Spring has sprung - 2015

Spring has sprung – 2015

The day was bright and sunny with the eclipse pausing time mid-morning; filling the air with a feel of a summers dawn or the moment just before the rain pours from big, black clouds that have engulfed the sky on a late summers day.

The time for a New Year’s post has long pasted; the half started notes and reflections for the coming year shall remain in pages of notebooks. Lost until a later time when they are rediscovered in years to come.

“I have been living in the dream of the plants so long I had forgotten to talk to the soil, to the earth beneath my feet.” ~ Taken from Earth Pathways Diary 2015. Falling in Love with that which I stand upon (c) Rachel Corby 2013 

The dawning of a ‘year of soil’ seems fitting for the direction this year started to take even before the start of a new calendar year began. An opportunity to concentrate on the foundations and put in some time on the ‘basics’ and developing a strong root system.

Agricultural Shows

The local argricultural shows have been on my ‘to see’ list for some years now and so this year as part of a big seizing the moment push tickets where bought for both of them and days out had.

Monmouth Show

Monmouth Show Ground 2014

Monmouth Show Ground 2014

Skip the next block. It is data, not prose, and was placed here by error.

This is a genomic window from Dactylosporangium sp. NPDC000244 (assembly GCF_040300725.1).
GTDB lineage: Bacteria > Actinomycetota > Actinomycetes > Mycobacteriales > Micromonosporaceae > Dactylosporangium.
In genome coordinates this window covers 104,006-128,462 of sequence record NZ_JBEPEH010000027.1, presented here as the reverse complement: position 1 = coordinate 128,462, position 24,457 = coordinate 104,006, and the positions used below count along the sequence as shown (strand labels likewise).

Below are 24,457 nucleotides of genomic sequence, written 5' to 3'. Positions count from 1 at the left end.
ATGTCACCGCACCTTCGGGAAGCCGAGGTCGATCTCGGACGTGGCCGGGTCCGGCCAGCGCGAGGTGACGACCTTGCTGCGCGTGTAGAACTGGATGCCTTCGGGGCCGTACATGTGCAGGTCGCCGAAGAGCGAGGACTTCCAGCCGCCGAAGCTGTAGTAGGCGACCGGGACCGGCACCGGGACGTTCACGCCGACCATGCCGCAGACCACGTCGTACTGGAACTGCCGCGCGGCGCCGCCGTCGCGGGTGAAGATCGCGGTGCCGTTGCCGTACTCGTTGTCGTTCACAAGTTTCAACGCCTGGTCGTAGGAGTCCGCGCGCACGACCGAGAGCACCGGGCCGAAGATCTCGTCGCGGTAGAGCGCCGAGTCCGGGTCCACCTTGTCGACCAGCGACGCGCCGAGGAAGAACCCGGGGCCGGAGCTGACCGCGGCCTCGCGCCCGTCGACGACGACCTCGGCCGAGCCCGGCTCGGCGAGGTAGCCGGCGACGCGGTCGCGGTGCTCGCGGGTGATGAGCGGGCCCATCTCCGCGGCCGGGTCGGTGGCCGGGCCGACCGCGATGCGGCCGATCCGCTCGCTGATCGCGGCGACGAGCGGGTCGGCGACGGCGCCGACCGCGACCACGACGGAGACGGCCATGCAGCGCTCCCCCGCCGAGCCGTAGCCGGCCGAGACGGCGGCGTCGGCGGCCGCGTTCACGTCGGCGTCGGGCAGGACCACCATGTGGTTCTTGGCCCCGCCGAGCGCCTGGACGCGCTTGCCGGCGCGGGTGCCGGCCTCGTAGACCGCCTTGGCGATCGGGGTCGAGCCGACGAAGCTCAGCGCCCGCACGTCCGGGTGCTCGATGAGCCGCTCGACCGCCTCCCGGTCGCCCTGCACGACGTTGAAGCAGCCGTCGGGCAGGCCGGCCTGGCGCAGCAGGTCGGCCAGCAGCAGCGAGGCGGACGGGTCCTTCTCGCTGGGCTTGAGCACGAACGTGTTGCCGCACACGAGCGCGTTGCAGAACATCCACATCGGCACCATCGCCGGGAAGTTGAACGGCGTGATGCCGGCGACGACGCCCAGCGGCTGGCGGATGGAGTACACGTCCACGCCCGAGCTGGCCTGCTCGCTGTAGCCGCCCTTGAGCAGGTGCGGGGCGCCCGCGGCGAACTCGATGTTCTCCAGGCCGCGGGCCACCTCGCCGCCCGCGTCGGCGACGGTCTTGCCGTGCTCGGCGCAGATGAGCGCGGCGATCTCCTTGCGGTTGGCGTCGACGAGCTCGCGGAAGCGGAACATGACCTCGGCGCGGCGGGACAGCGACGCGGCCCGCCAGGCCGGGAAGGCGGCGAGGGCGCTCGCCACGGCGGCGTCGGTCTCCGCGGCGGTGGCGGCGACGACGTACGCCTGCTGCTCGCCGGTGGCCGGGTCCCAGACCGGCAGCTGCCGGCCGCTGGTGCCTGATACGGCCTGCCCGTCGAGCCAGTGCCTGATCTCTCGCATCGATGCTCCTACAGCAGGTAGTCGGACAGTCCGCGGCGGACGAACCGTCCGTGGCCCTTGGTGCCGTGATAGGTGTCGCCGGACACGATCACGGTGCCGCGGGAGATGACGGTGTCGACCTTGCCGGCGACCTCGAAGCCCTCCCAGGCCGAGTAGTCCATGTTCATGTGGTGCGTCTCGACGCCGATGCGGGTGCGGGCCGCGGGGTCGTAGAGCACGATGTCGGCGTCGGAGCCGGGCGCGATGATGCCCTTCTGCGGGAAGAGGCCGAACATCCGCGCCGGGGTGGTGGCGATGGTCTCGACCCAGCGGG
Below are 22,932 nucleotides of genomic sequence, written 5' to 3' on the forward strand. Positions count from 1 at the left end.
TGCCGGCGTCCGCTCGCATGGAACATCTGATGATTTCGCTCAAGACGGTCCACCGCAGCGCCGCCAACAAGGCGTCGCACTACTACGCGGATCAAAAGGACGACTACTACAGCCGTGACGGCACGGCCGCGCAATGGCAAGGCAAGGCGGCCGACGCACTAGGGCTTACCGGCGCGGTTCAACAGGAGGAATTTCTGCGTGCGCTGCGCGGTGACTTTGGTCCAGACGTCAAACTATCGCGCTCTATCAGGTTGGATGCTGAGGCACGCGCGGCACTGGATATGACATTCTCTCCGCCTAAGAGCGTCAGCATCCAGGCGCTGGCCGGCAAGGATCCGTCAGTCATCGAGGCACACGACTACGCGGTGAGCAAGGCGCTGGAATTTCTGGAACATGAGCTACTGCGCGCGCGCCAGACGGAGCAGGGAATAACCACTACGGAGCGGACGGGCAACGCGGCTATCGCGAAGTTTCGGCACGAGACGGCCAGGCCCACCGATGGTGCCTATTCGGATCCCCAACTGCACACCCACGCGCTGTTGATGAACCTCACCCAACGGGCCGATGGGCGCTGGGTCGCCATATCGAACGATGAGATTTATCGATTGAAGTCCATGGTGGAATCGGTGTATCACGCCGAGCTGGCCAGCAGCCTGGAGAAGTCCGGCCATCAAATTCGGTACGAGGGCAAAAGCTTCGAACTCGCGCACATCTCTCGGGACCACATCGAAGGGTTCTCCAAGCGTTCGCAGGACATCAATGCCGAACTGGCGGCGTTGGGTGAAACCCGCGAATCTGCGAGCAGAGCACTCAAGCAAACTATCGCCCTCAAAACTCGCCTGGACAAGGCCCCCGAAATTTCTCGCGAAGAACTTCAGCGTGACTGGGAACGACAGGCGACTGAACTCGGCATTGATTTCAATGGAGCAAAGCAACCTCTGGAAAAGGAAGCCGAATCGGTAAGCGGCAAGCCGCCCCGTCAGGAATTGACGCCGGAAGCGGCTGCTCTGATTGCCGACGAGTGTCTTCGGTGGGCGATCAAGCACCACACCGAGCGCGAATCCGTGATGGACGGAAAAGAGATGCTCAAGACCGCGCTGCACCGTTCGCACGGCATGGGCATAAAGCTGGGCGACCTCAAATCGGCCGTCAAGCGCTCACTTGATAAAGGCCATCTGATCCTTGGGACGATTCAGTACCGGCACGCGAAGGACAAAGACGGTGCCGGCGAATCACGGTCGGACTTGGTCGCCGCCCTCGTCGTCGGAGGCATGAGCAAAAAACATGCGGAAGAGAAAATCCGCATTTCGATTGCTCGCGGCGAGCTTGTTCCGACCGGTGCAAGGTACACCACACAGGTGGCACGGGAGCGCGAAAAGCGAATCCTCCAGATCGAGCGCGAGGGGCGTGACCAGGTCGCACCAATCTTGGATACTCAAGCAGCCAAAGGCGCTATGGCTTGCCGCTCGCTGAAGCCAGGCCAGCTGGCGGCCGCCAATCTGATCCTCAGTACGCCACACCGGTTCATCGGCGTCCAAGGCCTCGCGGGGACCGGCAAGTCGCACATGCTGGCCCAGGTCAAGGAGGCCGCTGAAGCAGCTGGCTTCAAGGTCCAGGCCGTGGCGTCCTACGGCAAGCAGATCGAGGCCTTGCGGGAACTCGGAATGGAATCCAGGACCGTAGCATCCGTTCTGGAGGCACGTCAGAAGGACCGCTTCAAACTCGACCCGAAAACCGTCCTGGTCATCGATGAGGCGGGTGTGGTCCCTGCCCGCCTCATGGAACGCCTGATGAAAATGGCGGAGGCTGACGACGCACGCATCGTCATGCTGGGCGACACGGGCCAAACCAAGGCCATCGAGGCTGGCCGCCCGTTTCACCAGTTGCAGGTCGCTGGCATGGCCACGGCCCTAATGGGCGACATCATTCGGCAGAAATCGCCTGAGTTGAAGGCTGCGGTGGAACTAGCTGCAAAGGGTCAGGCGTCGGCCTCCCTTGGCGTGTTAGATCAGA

The day of Monmouth show arrived first starting off grey with showers but brightening up by the time the Grand Parade happened during the afternoon.

Naturally the big draw was the livestock sections and when we arrived judging had already started in many of the different rings.

Cattle Judging at Monmouth Show 2014

Cattle Judging at Monmouth Show 2014

Cattle Judging at Monmouth Show 2014

Cattle Judging at Monmouth Show 2014

Sheep Judging at Monmouth Show 2014

Sheep Judging at Monmouth Show 2014

Sheep Judging at Monmouth Show 2014

Sheep Judging at Monmouth Show 2014

Goat Judging at Monmouth Show 2014

Goat Judging at Monmouth Show 2014

Goat Judging at Monmouth Show 2014

Goat Judging at Monmouth Show 2014

There was a huge amount of sheep entered into the show, a good selection of cattle (although no Shetland Cattle) and goats and a small selection of pigs but they might have just been for display as I didn’t see any judging of them.

Seeing so many breeds in top show condition together bought up the question of sustainability and how much additional feed and care to maintain them and produce a yield is needed. It’s something I’ve been thinking about with relation to my own goats, who has much as I love are breed for showing not for the milk, hardness or meat (although the skins would be lovely). Some breeds especially within cattle breeds look so fragile I really don’t know how they would cope with a major change in diet when farming methods change to be less intensive

As well as the  livestock there was also the craft and horticulture tents;

Craft tent ~ Monmouth Show 2014

Craft tent ~ Monmouth Show 2014

Craft tent ~ Monmouth Show 2014

Craft tent ~ Monmouth Show 2014

 

Craft tent ~ Monmouth Show 2014

Craft tent ~ Monmouth Show 2014

Craft tent ~ Monmouth Show 2014

Craft tent ~ Monmouth Show 2014